After FDR (President Roosevelt) died and Harry Truman became president, he signed an executive order while Congress was on Christmas recess, which gave us a chance to either stay in America or to go elsewhere.  One day, while we were still at the camp, my parents were having a discussion about where we should go when we left the camp.  My dad wanted to go to Caracas because he had a friend who lived there, but my mother wanted to stay in the United States.  There was a knock at the door and my mother recognized the lady at the door and told me to let her in….it was Eleanor Roosevelt.  She had come to check with our family and others at the camp to see if we were being treated well and to find out if we knew what we wanted to do.  My mother won the argument…we stayed in America.

I worked on the Brooklyn waterfront unloading ships, I was making good money, but I realized that I didn’t want to be doing this 25 or 30 years later. My attitude changed when I was working on the pier…that experience really “rang my bell.”  I realized that in order to better my life, I would need to go to college and prepare myself for a career.

I earned a B.S. and an M.A. degree from Murray State University in Kentucky.  Going to Murray State University in the sixties was a real learning experience because I became aware of race issues.  I was the first Jew to pledge the Sigma Chi fraternity but I never had a derogatory incident.   I also remember what a shock it was when I first saw “black” and “white” water fountains.  Once I remember a young black man asking me if he could use my water fountain because his was not working….it really surprised me and I said, “You’ve got to be kidding…you can take a bath in it for all I care!”  I also remember an incident in 1962 when several of my friends and I were eating at a restaurant called The Hut and Stewart Johnson, the basketball player, came in.  One of the owners told Stewart that he couldn’t serve him and Stewart left.  Without saying a word everybody got up and walked out.  The owner came out and told Stewart that he would be welcome to come back in and be served.

Later, I earned an E.D.S. degree from Eastern Michigan University.  I served as a teacher, football coach, athletic director, vocational director and associate principal during my 45 years with the Garden City School System before retiring in June, 2009.  I was also the owner of the Arrow Driving School and the Great Lakes Driving School.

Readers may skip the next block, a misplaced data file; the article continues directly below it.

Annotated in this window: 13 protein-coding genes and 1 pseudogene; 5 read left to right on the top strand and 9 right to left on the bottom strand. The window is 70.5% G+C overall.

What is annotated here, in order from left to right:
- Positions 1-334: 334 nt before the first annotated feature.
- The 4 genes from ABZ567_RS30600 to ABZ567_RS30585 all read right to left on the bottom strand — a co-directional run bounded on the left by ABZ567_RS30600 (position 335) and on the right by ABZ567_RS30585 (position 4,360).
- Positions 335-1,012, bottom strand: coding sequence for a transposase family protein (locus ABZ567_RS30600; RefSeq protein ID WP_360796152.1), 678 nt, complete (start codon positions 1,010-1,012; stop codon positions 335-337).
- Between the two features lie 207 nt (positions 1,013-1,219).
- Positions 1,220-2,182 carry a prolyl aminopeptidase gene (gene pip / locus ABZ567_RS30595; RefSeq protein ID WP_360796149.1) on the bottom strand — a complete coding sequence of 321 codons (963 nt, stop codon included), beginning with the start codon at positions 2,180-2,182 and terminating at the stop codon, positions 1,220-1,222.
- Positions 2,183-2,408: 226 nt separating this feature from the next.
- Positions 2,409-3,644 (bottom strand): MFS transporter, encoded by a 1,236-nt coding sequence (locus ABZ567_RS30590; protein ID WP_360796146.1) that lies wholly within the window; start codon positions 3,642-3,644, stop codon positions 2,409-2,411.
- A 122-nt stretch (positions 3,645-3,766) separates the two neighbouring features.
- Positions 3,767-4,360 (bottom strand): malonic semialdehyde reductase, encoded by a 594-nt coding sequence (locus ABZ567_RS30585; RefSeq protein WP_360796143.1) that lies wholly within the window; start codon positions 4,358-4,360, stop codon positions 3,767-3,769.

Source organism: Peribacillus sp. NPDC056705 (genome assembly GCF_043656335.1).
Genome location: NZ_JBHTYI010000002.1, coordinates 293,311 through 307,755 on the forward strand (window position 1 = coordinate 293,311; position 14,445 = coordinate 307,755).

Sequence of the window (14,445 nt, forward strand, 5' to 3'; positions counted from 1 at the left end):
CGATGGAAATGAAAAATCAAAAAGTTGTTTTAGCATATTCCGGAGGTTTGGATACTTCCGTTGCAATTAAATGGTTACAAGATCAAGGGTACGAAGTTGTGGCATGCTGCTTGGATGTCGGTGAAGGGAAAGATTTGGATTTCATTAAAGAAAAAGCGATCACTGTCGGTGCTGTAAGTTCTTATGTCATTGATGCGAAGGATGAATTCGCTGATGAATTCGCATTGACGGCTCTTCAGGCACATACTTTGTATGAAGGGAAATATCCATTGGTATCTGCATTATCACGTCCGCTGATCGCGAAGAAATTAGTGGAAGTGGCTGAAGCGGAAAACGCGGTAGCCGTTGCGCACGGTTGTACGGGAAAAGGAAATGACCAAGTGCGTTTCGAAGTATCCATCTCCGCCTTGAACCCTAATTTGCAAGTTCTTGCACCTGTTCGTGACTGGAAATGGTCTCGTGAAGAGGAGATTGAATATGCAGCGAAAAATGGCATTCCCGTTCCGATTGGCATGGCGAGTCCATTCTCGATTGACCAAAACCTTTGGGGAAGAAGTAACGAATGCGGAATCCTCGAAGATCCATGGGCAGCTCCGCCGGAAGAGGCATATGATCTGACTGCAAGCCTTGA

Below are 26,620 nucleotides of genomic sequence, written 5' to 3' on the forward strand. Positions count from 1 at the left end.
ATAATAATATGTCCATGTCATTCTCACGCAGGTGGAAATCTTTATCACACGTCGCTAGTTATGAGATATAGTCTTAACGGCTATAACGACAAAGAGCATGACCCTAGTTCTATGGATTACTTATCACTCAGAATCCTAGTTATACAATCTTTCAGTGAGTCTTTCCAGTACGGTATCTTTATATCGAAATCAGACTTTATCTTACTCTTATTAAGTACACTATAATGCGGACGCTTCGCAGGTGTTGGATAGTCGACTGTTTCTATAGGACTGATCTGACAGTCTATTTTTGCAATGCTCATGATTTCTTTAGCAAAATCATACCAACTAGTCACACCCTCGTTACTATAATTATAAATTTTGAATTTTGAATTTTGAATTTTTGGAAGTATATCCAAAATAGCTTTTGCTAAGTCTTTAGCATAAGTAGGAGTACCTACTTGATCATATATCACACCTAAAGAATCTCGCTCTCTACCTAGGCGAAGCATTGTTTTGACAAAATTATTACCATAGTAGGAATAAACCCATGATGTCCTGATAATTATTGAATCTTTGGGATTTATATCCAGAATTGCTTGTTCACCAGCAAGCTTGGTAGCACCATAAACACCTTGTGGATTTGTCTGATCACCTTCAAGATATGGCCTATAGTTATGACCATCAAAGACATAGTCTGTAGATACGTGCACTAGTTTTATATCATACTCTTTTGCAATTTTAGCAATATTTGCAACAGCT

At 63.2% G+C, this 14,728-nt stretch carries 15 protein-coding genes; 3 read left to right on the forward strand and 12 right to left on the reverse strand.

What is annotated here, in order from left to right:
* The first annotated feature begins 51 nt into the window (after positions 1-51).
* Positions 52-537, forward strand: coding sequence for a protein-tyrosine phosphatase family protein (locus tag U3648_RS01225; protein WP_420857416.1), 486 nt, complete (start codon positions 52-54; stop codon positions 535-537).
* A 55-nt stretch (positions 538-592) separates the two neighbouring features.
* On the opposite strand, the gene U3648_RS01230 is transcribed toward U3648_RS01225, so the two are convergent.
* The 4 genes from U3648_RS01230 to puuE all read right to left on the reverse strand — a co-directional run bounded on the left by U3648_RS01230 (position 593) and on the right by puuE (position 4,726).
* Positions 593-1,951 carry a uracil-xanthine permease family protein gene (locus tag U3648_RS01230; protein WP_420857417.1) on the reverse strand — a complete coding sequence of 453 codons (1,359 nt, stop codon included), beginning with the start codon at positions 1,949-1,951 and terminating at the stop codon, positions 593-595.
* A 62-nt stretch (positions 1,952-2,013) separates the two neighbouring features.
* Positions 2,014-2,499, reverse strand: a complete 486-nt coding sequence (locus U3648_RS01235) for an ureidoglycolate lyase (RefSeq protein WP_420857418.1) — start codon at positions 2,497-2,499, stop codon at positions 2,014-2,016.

My family settled in Brooklyn, New York where I grew up in an Italian neighborhood.   When I had my Bar Mitzvah (to admit as an adult of the Jewish community, at age 13), my Italian friends all attended.   I had so many learning experiences growing up in my neighborhood; friends made during those years have remained friends throughout my life, and I am very proud of that!

My father initially went to work at Nathan’s in Coney Island and later went to work at a tin can factory.  My mother went to work at an artificial flower factory in Brooklyn, the people there called her “Daisy” and the name stuck with her for the rest of her life.   My dad became successful later in life; he belonged to a Yugoslavian club with a lot of other Sephardic Jews (A Jew of Spanish or Portuguese or North African descent) and one of them helped him get a job running the hat check and cigar-cigarette concessions at the Commodore Hotel and later at the Astor Hotel, “the” hotel in New York at the time.  Later he also had contracts with the St. Regis, the Pierre and the Delmonico among others.  My brother tried to become a photographer, but their union didn’t allow Jews at the time.  He was drafted for the Korean War and later got into the clothing business. My maternal grandfather became a lay cantor in Brooklyn.

I was married to my wife Martha in 1964 in Mayfield, Kentucky.  We had our engagement party at the Astor in New York City.  There was also a debutante ball in the hotel that same night.  Julie Nixon, the daughter of Richard Nixon, was one of the debutantes and her escort was David Eisenhower whom she later married.  We had the pleasure of being introduced to them after the party when we saw them, and Richard Nixon congratulated my parents on our upcoming wedding.
Where were you in hiding?
With groups of refugees in Albania and in Bari, Italy
Where did you go after being liberated?
United States
When did you come to the United States?
February 6, 1946
Where did you settle?
Originally in Brooklyn, New York
How is it that you came to Michigan?
My first job after graduating from Murray State University was with the Garden City School System
Occupation after the war
Unloading ships on the Brooklyn waterfront, then after college working for the Garden City School System. I was also the owner of the Arrow Driving School and the Great Lakes Driving School
When and where were you married?
1964 in Mayfield, Kentucky
Martha, Teacher in both the Garden City (MI) School System and the Oak Park School System
Amy, senior sales director for a Nashville, Tennessee hotel
What do you think helped you to survive?
My family had determination and a strong work ethic. Their love, respect and emotional support kept our family strong. Their pride in this country made it clear that this is a country where you can achieve your goals if you are willing to work hard.
What message would you like to leave for future generations?
Follow your dreams! Give it a shot, what do you have to lose? You've got nothing to lose!
Andrea Hartman
Interview date: